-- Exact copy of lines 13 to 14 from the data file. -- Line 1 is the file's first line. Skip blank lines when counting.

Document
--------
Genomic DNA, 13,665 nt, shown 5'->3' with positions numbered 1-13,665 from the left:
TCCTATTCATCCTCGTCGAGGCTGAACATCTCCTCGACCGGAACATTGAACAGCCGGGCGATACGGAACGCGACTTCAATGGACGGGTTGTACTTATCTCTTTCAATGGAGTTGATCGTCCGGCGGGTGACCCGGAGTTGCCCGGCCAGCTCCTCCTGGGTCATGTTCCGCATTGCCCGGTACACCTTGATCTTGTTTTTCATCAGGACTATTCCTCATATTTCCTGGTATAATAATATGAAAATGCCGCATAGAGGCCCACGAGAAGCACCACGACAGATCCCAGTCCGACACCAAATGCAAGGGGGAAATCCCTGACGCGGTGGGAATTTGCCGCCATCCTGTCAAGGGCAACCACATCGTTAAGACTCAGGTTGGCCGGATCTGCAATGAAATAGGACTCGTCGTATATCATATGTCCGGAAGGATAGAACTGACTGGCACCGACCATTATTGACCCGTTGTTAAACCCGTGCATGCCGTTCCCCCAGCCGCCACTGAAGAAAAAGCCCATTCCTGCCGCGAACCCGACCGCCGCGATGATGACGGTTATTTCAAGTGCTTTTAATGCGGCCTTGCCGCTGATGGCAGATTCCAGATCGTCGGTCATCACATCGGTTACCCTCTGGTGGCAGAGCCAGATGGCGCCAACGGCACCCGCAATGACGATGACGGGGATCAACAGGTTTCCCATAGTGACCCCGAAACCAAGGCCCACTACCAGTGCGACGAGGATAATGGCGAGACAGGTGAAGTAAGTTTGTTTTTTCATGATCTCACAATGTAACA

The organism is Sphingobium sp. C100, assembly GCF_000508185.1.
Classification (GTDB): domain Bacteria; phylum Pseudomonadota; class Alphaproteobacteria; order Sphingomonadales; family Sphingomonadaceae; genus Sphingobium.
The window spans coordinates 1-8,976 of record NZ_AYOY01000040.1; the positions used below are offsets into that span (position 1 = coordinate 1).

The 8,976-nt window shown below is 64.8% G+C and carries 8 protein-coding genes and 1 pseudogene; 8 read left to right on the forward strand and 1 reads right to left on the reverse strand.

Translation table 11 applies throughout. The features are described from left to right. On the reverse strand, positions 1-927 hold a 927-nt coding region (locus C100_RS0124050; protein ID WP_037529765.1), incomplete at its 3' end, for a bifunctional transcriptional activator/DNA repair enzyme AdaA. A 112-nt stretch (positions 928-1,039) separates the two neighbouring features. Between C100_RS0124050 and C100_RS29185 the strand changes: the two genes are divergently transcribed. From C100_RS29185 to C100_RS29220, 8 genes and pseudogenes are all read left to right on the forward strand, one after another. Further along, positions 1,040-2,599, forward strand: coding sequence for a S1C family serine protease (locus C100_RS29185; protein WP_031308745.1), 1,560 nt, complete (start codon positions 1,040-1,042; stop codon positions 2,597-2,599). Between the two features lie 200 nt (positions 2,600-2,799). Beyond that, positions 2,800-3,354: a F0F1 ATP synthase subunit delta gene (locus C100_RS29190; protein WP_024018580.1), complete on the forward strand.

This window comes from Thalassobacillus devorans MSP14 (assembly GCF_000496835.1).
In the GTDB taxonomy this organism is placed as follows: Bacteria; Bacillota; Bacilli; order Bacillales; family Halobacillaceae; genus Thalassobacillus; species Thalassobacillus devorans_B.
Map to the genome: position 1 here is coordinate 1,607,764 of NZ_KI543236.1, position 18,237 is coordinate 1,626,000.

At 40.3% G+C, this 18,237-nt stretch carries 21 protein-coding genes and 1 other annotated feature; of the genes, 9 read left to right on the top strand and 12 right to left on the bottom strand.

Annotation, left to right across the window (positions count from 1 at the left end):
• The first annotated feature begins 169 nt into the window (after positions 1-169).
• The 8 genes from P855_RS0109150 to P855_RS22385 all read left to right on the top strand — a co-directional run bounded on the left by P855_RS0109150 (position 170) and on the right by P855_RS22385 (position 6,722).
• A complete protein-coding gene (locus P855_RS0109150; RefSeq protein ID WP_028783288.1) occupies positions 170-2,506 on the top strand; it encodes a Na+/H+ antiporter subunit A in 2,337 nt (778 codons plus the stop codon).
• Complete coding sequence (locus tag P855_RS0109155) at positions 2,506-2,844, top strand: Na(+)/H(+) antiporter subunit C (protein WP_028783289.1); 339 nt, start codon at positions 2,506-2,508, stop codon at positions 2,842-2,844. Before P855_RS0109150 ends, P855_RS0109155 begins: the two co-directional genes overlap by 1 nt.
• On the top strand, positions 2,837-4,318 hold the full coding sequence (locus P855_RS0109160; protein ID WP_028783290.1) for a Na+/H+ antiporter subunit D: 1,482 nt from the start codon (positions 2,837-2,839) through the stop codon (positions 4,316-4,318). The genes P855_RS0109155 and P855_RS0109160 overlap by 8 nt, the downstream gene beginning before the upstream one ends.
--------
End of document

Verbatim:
• The first annotated feature begins 169 nt into the window (after positions 1-169).
• The 8 genes from P855_RS0109150 to P855_RS22385 all read left to right on the top strand — a co-directional run bounded on the left by P855_RS0109150 (position 170) and on the right by P855_RS22385 (position 6,722).